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Control of larval release in the Caribbean spiny lobster, Panulirus argus: role of chemical cues
Ziegler, T.A.; Forward Jr., R.B. (2007). Control of larval release in the Caribbean spiny lobster, Panulirus argus: role of chemical cues. Mar. Biol. (Berl.) 152(3): 859-897.
In: Marine Biology. Springer: Heidelberg; Berlin. ISSN 0025-3162, more
Peer reviewed article  

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  • Ziegler, T.A.
  • Forward Jr., R.B.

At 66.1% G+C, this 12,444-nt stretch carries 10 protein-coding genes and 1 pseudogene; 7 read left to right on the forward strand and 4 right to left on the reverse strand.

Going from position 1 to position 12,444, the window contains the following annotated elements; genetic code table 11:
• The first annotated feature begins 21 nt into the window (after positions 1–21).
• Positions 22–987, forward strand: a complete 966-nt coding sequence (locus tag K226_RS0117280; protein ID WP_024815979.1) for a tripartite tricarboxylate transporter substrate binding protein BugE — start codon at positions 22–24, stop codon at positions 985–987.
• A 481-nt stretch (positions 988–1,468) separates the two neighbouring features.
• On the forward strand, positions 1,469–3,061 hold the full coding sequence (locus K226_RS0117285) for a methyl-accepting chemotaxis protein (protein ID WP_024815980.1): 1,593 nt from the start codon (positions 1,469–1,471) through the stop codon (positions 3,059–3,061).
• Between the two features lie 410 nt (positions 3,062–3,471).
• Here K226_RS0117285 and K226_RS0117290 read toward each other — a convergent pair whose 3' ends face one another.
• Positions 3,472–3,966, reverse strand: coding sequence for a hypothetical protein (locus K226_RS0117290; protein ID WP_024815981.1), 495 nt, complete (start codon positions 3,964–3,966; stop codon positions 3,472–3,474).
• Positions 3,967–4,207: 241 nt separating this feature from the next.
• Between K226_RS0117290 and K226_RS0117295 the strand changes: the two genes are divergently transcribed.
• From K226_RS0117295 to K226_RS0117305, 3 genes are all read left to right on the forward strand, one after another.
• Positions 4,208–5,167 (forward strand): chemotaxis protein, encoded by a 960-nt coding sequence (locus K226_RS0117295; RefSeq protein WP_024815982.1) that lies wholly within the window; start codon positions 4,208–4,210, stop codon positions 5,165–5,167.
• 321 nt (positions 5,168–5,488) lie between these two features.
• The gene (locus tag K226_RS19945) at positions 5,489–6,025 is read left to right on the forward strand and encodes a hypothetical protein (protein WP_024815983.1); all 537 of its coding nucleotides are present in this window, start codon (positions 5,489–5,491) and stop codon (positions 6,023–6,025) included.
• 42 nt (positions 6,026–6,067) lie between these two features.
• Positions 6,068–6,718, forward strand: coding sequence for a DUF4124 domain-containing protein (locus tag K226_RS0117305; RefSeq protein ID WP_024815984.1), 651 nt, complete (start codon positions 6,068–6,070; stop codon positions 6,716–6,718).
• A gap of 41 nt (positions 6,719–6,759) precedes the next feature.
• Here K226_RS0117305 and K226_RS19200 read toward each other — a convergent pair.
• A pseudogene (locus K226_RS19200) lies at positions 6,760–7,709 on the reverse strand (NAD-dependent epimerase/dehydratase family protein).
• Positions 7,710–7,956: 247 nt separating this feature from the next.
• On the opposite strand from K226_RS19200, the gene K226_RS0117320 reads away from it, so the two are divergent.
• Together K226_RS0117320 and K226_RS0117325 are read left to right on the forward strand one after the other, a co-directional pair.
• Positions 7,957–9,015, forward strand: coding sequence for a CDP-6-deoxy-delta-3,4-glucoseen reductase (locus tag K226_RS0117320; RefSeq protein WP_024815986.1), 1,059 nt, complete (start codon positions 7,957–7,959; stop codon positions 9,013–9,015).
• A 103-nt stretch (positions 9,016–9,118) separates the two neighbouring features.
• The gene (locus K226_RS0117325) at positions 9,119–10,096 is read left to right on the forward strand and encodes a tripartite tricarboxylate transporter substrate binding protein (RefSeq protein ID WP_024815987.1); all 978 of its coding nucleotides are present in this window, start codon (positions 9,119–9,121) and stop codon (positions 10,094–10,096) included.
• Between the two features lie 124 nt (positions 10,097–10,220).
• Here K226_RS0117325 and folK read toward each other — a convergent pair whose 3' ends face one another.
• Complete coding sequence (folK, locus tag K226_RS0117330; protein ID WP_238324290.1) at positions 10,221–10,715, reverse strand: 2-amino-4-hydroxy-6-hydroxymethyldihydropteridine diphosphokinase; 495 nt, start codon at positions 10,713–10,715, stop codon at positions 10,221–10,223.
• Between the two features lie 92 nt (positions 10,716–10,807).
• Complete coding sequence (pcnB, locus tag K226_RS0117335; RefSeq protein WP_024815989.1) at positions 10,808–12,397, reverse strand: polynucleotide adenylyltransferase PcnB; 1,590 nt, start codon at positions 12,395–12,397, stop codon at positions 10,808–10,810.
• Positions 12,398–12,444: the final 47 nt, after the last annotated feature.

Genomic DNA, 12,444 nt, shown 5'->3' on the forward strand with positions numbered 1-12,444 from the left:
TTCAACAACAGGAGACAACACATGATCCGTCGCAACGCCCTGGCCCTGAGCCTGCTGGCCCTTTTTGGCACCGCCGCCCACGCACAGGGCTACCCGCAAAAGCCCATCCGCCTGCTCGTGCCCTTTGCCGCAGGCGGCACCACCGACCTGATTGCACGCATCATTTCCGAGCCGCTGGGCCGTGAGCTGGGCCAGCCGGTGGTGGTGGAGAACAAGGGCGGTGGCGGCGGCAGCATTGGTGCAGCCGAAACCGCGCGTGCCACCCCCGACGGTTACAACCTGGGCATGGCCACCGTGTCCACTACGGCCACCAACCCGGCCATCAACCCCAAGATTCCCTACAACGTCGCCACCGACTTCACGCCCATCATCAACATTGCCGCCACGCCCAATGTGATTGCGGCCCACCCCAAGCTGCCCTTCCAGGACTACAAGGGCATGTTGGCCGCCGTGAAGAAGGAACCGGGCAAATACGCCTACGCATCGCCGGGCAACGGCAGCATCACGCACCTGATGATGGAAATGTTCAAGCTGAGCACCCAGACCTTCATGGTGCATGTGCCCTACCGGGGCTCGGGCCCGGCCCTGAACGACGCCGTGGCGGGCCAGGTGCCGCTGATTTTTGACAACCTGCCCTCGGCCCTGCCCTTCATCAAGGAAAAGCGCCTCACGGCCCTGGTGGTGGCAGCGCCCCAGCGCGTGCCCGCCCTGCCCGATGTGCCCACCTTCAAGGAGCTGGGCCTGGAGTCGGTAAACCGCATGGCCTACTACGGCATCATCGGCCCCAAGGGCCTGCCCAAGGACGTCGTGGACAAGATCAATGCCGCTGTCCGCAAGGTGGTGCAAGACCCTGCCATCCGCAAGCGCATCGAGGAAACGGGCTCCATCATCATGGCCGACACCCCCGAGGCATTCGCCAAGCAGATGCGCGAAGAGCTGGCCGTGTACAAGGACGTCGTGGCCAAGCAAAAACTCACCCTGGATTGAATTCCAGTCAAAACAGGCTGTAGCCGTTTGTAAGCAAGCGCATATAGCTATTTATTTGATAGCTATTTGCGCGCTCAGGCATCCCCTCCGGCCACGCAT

The current model for larval release in subtidal crustaceans suggests that hatching time is controlled by the embryos, which release a pheromone that stimulates the parent female to undergo behaviors that synchronize larval release. Alternatively, hatching could be controlled by the females. Ovigerous spiny lobsters Panulirus argus (Latreille) exhibit stereotypic behaviors during larval release, including rapid abdominal extensions and pleopod-pumping activity. Ovigerous P. argus were collected from coral reefs in the Florida Keys, USA during the summers of 2005 and 2006. Pleopod-pumping activity was quantified to determine if a female’s pumping activity correlates with the developmental state of the embryos. The role of pheromones released by developing and hatching embryos in controlling pumping behaviors was tested by measuring the pumping response of ovigerous lobsters to (1) hatch water, (2) homogenized embryo water, (3) embryo-conditioned water (unhatched late-stage embryos soaked for 20 h), and (4) water containing homogenized post-hatch embryo cases. Bioassays were conducted under constant conditions (dim-red light) in the laboratory at random times during the day to control for any possible rhythm in pumping activity. Spontaneous pleopod-pumping activity increased significantly with increasing embryo development. Upon exposure to hatch water, ovigerous lobsters with late-stage embryos displayed increased pleopod pumping with increased treatment concentration. Water individually conditioned with homogenized late-stage embryos, intact late-stage embryos, and homogenized post-hatch embryo cases all induced larval release behaviors in females with late-stage embryos. Ovigerous females with early-stage embryos did not respond to water conditioned with homogenized early- or late-stage embryos. These results suggest that active substances are released by embryos at the time of hatching and induce the stereotypical pumping behaviors of the female that synchronizes larval release. The results support the model that larval release in subtidal crustaceans is controlled by pheromones released from hatching embryos.

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